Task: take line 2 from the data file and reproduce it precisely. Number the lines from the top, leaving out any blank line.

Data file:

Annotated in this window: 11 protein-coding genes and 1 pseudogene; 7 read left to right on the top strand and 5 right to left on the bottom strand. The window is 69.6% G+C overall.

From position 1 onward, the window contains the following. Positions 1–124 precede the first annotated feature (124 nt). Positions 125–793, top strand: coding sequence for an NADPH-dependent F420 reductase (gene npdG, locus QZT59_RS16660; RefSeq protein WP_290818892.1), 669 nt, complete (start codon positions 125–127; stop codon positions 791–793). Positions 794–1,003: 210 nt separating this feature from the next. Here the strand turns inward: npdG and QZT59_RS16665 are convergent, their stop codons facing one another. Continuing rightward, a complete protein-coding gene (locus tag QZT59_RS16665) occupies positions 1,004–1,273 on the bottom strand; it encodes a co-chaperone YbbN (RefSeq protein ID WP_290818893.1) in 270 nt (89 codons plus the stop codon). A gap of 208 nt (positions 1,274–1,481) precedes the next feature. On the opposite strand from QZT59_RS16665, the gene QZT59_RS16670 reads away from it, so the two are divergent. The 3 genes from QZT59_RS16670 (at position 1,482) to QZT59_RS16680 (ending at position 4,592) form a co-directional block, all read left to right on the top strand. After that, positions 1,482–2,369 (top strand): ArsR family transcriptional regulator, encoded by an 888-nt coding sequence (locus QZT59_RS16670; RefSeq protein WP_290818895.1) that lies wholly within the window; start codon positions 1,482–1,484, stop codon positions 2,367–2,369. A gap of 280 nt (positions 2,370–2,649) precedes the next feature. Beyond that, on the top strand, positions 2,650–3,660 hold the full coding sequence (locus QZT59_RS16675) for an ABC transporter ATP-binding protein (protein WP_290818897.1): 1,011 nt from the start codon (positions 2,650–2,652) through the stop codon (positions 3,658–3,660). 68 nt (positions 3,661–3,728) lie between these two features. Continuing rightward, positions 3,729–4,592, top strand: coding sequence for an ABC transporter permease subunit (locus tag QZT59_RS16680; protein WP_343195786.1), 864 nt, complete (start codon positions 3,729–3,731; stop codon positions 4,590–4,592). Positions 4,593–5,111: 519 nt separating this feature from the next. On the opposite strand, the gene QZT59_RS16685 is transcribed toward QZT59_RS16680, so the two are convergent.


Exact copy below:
From position 1 onward, the window contains the following. Positions 1–124 precede the first annotated feature (124 nt). Positions 125–793, top strand: coding sequence for an NADPH-dependent F420 reductase (gene npdG, locus QZT59_RS16660; RefSeq protein WP_290818892.1), 669 nt, complete (start codon positions 125–127; stop codon positions 791–793). Positions 794–1,003: 210 nt separating this feature from the next. Here the strand turns inward: npdG and QZT59_RS16665 are convergent, their stop codons facing one another. Continuing rightward, a complete protein-coding gene (locus tag QZT59_RS16665) occupies positions 1,004–1,273 on the bottom strand; it encodes a co-chaperone YbbN (RefSeq protein ID WP_290818893.1) in 270 nt (89 codons plus the stop codon). A gap of 208 nt (positions 1,274–1,481) precedes the next feature. On the opposite strand from QZT59_RS16665, the gene QZT59_RS16670 reads away from it, so the two are divergent. The 3 genes from QZT59_RS16670 (at position 1,482) to QZT59_RS16680 (ending at position 4,592) form a co-directional block, all read left to right on the top strand. After that, positions 1,482–2,369 (top strand): ArsR family transcriptional regulator, encoded by an 888-nt coding sequence (locus QZT59_RS16670; RefSeq protein WP_290818895.1) that lies wholly within the window; start codon positions 1,482–1,484, stop codon positions 2,367–2,369. A gap of 280 nt (positions 2,370–2,649) precedes the next feature. Beyond that, on the top strand, positions 2,650–3,660 hold the full coding sequence (locus QZT59_RS16675) for an ABC transporter ATP-binding protein (protein WP_290818897.1): 1,011 nt from the start codon (positions 2,650–2,652) through the stop codon (positions 3,658–3,660). 68 nt (positions 3,661–3,728) lie between these two features. Continuing rightward, positions 3,729–4,592, top strand: coding sequence for an ABC transporter permease subunit (locus tag QZT59_RS16680; protein WP_343195786.1), 864 nt, complete (start codon positions 3,729–3,731; stop codon positions 4,590–4,592). Positions 4,593–5,111: 519 nt separating this feature from the next. On the opposite strand, the gene QZT59_RS16685 is transcribed toward QZT59_RS16680, so the two are convergent.